Protesters formed a human chain across Lebanon yesterday, the 11th day of unprecedented rallies against politicians accused of corruption and steering the country towards an economic collapse unseen since the 1975-90 civil war. Protesters joined hands along Lebanon's coastal roads attempting to span 171 kilometers from south to north. The country has been paralyzed by road blocks set up by protesters drawn from across Lebanon's sectarian spectrum. Largely peaceful protests in Lebanon have turned violent in some areas, where Lebanese army troops have scuffled with demonstrators. Protesters have continued to block major roads and highways while facing soldiers.
The leaderless protest movement, driven mostly by a young generation of men and women born after the 1975-1990 civil war, has even been described by some as the birth of a Lebanese citizen identity. Lebanon’s political system was set up to balance power between the country’s religious sects, including Christians, Sunni Muslims, Shiite Muslims and Druze. Many current senior politicians came to prominence during the civil war. The protesters see them as corrupt and incompetent and have so far dismissed measures proposed by the political leadership to quell the protests.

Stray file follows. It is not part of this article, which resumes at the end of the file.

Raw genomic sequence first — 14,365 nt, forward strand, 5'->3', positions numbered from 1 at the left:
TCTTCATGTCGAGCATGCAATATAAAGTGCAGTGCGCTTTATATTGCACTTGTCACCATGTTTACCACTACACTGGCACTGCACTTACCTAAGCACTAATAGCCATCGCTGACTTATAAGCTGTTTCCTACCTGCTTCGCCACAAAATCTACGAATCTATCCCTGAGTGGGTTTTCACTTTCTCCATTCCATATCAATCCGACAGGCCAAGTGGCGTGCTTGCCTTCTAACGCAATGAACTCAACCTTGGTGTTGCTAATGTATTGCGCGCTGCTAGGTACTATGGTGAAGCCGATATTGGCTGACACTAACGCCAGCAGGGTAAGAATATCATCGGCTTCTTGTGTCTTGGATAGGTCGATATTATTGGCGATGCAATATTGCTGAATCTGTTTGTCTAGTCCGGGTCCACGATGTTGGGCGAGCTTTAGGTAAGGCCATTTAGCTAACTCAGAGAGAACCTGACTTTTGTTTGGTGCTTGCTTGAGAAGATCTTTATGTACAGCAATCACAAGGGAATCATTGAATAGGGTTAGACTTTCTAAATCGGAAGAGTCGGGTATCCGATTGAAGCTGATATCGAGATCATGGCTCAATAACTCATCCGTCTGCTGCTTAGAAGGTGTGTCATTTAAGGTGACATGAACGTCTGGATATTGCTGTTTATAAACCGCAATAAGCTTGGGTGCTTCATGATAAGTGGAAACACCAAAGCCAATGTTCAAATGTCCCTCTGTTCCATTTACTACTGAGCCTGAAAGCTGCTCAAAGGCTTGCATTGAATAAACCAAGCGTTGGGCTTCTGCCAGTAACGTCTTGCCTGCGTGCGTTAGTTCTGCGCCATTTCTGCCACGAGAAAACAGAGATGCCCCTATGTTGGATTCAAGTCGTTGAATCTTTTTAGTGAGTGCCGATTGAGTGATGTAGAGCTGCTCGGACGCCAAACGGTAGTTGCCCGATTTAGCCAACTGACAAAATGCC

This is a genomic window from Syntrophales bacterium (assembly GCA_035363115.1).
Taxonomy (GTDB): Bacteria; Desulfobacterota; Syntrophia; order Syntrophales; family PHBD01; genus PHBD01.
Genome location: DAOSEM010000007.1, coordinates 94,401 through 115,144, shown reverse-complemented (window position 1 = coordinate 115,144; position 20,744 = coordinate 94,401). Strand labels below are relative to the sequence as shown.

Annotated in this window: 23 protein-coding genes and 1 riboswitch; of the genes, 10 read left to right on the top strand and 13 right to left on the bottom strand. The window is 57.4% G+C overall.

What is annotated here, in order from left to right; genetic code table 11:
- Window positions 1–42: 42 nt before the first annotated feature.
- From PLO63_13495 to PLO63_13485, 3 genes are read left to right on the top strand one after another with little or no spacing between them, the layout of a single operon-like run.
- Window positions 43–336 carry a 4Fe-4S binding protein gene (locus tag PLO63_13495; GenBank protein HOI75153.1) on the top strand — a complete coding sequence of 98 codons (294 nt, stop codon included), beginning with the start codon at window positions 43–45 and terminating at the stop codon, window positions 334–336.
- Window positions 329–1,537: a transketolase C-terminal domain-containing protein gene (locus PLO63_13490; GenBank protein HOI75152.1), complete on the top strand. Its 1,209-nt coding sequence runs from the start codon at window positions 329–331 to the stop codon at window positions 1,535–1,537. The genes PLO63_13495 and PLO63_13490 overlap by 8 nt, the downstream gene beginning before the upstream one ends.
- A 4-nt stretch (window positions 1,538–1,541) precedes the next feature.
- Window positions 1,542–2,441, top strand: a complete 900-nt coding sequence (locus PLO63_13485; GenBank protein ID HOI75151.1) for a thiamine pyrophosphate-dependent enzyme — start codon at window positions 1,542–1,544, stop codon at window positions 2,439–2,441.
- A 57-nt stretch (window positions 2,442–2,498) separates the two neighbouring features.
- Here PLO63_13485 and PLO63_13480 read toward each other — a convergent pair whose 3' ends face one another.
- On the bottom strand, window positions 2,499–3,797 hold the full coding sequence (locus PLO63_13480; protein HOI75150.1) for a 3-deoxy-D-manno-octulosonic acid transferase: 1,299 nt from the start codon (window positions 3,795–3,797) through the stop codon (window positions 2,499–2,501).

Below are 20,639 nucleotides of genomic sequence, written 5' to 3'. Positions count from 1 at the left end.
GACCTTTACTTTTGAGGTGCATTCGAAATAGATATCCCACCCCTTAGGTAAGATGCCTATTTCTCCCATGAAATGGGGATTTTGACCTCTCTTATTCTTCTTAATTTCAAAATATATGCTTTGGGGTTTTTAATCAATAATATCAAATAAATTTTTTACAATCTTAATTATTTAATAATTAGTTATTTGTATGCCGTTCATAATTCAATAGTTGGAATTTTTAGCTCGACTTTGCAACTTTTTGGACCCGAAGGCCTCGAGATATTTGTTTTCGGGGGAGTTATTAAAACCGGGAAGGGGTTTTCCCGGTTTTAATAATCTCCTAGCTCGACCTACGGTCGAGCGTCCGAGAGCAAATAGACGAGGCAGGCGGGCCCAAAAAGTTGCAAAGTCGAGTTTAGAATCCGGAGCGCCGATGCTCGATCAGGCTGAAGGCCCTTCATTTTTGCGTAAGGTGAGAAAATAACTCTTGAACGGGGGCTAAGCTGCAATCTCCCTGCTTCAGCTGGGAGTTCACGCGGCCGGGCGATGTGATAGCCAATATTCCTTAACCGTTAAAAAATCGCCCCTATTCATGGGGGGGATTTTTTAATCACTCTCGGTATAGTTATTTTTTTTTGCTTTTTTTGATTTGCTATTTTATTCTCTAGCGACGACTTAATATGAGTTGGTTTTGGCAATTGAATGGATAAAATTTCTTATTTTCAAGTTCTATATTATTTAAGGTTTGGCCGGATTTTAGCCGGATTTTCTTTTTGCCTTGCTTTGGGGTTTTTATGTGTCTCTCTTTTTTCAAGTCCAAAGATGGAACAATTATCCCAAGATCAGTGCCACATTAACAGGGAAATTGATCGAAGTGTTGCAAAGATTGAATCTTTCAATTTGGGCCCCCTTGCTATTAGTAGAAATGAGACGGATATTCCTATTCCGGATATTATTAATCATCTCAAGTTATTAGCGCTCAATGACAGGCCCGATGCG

Lebanon's reviled political elite has been defending a belated package of economic reforms and appeared willing to reshuffle the government, but protesters who have stayed on the streets since Oct. 17 want more. Last week, Prime Minister Saad Hariri announced a package of economic reforms in an attempt to quell the mass protests and growing anger against his cabinet. The plan includes steps to cut Lebanon's huge deficit by slashing salaries of politicians by half and giving financial help to families in poverty. Lebanon suffers from high unemployment, little growth and one of the highest debts ratios in the world, with a debt burden reaching $86.2 billion in the first quarter of 2019, according to a statement by the Lebanese Ministry of Finance in May 2019. The country is under pressure from the World Bank and the International Monetary Fund (IMF) to take austerity measures in return for financial support. The Lebanese economy has been hit by political paralysis and regional conflicts, among other factors.
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